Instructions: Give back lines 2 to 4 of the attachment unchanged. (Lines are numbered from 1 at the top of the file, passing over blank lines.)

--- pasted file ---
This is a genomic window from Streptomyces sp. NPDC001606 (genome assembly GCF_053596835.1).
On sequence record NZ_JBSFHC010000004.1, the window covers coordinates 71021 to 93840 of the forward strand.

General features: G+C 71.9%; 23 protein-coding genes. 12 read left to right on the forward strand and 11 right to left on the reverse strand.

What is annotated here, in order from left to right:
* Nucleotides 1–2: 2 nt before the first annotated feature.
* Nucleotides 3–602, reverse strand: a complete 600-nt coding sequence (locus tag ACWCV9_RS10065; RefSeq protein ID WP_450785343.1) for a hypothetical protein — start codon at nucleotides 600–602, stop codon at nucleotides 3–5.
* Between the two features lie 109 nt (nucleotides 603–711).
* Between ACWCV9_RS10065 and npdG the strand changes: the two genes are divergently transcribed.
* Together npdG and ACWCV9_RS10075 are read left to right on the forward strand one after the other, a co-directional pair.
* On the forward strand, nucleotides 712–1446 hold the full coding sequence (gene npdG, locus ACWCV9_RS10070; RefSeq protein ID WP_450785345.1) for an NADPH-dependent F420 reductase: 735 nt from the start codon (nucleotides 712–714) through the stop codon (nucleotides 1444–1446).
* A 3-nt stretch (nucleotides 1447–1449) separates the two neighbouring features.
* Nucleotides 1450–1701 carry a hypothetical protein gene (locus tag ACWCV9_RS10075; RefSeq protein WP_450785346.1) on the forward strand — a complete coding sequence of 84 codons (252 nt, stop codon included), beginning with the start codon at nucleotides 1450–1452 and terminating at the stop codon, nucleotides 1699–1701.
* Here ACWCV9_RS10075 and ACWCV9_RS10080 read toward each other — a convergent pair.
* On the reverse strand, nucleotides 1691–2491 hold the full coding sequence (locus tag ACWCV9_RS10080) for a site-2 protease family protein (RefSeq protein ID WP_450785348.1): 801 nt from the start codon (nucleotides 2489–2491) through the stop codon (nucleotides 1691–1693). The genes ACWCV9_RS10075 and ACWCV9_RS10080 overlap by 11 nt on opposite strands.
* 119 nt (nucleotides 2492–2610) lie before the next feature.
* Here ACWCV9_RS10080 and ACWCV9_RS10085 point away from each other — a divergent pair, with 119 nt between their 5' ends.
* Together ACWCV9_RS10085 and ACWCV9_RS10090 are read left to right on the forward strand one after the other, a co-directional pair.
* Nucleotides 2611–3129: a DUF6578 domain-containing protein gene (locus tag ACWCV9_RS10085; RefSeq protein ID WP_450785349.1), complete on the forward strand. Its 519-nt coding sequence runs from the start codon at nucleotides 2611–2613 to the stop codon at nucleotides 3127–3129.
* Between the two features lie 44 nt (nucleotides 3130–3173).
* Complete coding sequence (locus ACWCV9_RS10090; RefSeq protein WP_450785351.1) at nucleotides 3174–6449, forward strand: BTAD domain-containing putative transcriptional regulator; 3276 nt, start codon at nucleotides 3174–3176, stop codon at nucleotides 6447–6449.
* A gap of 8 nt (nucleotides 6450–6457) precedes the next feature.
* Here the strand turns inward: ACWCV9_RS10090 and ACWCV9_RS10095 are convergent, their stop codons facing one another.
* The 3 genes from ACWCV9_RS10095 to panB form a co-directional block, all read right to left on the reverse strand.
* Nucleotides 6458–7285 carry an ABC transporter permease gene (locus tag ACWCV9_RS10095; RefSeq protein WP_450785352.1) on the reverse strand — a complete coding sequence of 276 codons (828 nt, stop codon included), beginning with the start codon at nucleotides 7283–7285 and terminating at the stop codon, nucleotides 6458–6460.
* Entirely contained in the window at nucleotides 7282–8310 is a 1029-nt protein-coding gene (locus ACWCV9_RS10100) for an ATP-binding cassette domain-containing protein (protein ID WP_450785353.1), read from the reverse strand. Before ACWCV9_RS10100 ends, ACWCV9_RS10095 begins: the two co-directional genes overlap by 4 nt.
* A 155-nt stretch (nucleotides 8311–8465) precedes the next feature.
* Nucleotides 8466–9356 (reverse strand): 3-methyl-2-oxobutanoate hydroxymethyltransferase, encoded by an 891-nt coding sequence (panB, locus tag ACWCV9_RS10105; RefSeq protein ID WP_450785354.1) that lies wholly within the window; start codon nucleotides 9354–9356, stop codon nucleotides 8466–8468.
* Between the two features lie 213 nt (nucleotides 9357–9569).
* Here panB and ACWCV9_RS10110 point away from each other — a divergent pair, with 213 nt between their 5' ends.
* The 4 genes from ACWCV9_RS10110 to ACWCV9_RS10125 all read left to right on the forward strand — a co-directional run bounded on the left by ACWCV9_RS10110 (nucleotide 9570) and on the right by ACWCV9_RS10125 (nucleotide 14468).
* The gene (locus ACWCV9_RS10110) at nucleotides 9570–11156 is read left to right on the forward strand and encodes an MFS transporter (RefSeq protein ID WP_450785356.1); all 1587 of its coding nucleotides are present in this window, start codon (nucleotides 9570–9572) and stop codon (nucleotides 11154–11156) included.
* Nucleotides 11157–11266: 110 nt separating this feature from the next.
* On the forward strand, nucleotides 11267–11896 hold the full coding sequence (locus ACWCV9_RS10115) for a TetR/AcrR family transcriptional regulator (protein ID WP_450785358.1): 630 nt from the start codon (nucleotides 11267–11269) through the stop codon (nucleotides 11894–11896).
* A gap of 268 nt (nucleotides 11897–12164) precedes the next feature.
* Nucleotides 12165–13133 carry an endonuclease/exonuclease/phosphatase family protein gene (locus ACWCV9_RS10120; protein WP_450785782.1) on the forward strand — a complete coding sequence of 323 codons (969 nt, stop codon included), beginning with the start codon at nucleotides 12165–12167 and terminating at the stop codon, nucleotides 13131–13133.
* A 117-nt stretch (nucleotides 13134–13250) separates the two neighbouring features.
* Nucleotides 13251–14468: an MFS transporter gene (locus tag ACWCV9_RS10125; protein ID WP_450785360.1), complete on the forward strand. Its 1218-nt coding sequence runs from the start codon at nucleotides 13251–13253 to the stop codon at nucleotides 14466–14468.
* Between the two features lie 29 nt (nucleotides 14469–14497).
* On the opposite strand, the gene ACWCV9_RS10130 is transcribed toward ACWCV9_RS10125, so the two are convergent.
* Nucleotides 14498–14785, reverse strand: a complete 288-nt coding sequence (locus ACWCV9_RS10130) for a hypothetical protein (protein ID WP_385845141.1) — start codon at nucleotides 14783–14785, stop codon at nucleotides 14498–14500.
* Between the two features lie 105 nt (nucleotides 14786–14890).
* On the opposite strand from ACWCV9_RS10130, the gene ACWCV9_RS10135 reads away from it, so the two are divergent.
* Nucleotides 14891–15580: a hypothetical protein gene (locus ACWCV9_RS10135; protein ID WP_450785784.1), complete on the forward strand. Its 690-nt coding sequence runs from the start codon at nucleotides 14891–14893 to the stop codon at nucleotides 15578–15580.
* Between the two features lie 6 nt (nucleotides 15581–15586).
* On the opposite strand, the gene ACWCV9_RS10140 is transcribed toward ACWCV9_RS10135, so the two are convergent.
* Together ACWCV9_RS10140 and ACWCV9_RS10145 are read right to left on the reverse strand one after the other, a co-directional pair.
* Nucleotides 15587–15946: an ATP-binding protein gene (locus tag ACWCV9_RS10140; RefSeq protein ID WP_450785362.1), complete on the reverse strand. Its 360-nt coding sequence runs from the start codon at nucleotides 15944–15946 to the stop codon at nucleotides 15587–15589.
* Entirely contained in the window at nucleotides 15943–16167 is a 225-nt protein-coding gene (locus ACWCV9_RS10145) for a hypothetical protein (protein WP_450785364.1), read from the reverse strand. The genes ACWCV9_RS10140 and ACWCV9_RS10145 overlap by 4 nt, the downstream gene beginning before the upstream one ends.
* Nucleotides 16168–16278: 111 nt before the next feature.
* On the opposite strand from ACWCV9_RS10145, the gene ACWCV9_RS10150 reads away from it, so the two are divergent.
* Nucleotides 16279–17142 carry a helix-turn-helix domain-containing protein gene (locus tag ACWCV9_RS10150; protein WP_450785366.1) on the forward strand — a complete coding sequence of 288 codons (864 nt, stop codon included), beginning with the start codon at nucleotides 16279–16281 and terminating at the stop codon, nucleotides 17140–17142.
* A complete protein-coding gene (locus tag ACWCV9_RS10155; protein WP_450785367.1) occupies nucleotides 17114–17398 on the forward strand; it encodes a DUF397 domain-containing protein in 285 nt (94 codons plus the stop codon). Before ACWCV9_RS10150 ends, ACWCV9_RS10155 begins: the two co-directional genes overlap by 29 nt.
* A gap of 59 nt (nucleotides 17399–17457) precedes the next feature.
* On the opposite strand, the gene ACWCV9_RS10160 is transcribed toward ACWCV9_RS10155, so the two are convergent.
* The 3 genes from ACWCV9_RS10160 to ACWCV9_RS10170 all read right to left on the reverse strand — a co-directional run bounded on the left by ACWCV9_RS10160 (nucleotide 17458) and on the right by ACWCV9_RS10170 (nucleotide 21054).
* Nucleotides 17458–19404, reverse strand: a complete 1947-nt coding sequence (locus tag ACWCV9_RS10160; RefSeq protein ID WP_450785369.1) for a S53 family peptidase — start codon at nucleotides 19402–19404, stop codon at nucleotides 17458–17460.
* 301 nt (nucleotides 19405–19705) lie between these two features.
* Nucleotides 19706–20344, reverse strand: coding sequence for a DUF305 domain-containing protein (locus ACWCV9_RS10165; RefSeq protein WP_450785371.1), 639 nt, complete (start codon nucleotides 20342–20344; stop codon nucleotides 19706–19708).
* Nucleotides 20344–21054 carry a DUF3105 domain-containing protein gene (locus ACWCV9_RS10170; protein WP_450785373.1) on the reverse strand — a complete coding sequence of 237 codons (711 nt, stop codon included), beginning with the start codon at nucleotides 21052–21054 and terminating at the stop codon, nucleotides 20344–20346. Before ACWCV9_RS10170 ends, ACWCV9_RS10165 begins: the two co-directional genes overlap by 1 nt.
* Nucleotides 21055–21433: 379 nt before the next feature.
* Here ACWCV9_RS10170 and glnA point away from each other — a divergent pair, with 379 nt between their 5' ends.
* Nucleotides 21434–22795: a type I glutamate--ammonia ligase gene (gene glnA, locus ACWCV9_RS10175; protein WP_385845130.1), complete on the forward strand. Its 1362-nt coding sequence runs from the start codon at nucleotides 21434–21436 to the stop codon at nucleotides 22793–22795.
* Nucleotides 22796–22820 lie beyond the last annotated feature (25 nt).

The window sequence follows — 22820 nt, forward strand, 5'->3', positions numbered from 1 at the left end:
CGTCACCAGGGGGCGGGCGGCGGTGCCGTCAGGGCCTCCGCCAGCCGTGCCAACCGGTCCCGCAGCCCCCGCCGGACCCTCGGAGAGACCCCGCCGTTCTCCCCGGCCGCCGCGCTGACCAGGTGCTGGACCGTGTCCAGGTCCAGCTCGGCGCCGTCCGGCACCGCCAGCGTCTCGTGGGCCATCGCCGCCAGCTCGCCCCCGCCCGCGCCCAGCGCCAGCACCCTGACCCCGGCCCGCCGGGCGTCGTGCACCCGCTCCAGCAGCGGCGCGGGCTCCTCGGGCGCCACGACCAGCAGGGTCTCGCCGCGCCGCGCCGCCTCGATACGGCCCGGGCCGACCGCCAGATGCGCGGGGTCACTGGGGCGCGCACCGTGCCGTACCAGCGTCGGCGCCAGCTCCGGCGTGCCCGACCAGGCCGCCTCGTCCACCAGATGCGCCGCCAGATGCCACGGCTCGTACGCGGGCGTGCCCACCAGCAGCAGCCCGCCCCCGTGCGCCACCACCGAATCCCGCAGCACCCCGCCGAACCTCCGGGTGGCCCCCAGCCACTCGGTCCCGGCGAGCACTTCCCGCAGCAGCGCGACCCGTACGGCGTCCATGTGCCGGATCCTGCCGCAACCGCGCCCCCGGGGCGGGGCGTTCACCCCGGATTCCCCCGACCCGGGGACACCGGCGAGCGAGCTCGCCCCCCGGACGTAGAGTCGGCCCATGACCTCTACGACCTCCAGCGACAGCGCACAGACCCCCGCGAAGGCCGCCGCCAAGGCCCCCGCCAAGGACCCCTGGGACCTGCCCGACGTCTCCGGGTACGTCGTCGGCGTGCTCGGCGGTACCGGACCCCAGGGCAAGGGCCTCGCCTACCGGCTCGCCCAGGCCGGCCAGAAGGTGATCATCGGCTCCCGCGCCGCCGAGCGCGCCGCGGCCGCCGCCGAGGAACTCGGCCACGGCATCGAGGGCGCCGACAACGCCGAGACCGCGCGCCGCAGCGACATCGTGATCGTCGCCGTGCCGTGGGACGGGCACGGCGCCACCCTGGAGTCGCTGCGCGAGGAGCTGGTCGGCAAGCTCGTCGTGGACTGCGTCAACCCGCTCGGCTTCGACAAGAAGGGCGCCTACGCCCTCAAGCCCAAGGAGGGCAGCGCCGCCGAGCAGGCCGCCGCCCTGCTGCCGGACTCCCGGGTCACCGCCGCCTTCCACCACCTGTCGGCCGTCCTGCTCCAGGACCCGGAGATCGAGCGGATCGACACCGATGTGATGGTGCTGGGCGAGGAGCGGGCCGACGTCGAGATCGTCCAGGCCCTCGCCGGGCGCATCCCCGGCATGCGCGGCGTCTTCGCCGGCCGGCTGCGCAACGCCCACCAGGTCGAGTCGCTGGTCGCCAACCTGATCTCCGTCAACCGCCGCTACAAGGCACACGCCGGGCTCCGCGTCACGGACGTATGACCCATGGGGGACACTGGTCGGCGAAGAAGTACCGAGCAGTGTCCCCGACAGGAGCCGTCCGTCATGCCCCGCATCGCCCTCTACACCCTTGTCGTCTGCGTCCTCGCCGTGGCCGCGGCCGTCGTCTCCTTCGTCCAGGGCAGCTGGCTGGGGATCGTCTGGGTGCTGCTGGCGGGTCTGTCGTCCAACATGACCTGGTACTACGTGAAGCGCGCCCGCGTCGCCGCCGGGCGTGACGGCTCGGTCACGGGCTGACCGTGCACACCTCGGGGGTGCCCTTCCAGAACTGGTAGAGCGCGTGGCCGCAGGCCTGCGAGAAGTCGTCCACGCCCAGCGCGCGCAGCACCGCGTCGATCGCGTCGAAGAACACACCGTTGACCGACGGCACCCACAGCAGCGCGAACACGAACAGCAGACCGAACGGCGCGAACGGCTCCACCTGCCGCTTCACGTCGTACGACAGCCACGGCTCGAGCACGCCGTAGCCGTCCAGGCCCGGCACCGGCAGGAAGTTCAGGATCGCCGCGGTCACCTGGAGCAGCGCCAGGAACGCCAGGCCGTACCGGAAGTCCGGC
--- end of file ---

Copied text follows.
On sequence record NZ_JBSFHC010000004.1, the window covers coordinates 71021 to 93840 of the forward strand.

General features: G+C 71.9%; 23 protein-coding genes. 12 read left to right on the forward strand and 11 right to left on the reverse strand.

What is annotated here, in order from left to right: